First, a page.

2.4. Insufficient Infrastructure and Support Services

Commercialisation and mechanisation of agriculture requires efficient infrastructure to enable production, shipping and distribution of food products, as well as other support services (e.g., tile drainage and land clearing capabilities—without which cash crop production is almost impossible; as well as tools and equipment for farm mechanisation, storage structures, logistics, retail support, grain handling and processing) and market development [7]. With less than 5% of Ontario’s farms situated in this region, the region has small local markets located at some distance from larger markets, a lack of economic diversification, government dependency and a lack of investment potential [5]. Inefficient transportation systems due to insufficient secondary road and rail systems combined with limited access to natural gas has made the post-harvest operation (e.g., drying, heating, processing) difficult and expensive.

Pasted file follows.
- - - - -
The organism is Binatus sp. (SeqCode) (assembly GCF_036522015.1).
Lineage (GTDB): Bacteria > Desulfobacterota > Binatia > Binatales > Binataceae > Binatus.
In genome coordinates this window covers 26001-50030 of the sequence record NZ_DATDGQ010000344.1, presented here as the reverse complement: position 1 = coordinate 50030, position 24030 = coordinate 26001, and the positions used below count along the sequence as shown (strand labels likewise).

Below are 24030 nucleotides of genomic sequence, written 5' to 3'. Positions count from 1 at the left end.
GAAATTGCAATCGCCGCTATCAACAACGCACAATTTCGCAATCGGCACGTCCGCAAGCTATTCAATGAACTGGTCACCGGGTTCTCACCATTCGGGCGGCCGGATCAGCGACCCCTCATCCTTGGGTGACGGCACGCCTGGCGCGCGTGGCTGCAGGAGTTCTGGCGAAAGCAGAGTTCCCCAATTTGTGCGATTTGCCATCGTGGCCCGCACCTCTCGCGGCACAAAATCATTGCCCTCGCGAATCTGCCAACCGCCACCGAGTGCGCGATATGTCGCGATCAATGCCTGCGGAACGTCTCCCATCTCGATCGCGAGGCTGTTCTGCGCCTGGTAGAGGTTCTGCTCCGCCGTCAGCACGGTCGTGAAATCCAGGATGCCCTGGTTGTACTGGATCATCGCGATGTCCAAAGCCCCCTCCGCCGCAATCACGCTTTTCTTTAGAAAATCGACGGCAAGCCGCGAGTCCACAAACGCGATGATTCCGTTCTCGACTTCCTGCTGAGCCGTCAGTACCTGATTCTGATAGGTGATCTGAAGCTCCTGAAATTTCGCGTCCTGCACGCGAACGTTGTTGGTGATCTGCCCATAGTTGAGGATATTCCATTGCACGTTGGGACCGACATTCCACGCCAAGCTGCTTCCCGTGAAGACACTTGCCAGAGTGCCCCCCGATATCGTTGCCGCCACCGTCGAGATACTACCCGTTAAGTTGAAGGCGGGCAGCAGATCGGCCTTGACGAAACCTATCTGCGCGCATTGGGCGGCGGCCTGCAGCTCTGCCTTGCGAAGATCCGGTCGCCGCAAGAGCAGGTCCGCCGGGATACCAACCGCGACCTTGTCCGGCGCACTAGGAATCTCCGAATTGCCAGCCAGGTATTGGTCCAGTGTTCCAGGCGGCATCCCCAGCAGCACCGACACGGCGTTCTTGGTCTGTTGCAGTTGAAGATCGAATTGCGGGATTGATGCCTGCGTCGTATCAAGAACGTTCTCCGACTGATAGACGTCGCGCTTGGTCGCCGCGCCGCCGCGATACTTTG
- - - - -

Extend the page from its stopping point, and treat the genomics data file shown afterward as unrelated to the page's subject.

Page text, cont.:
2.5. Meeting the Needs of Aboriginal/First Nations Growers and Consumers

Ontario is home to 210,000 First Nations peoples (25% of the First Nations peoples in Canada), 86,000 Métis (19%), 3400 Inuit (6%) and over 8000 people of other aboriginal identity [8]. Over one-half of Ontario’s aboriginals reside in non-metro census divisions (CDs), predominantly in the north, where more than 10% of the population is aboriginal (Manitoulin with 41%, Kenora with 36%, Rainy River with 22%, Sudbury with 16%, Cochrane with 13%, Algoma with 12%, Thunder Bay with 12% and Nipissing with 11%) [9].
People from different First Nations ethnicities are located in cities and towns across Northern Ontario. The common First Nations ethnicities include the Anishinaabe, Haudenosaunee and the Cree while there are reserves of the Mohawk, Cayuga, Onondaga, Oneida, Seneca and Tuscarora in its Southern counterpart. The First Nations communities in most of the non-metro CDs are poor and depend on fishing, hunting, gathering of wild as well as underutilised fruits and vegetables, and subsistence farming, for their livelihood. They suffer from high disease and mental health problems as well as suicide rates compared to non-aboriginal people, and hence, require effective strategies to meet their needs [10].

2.6. Inadequate Policy Support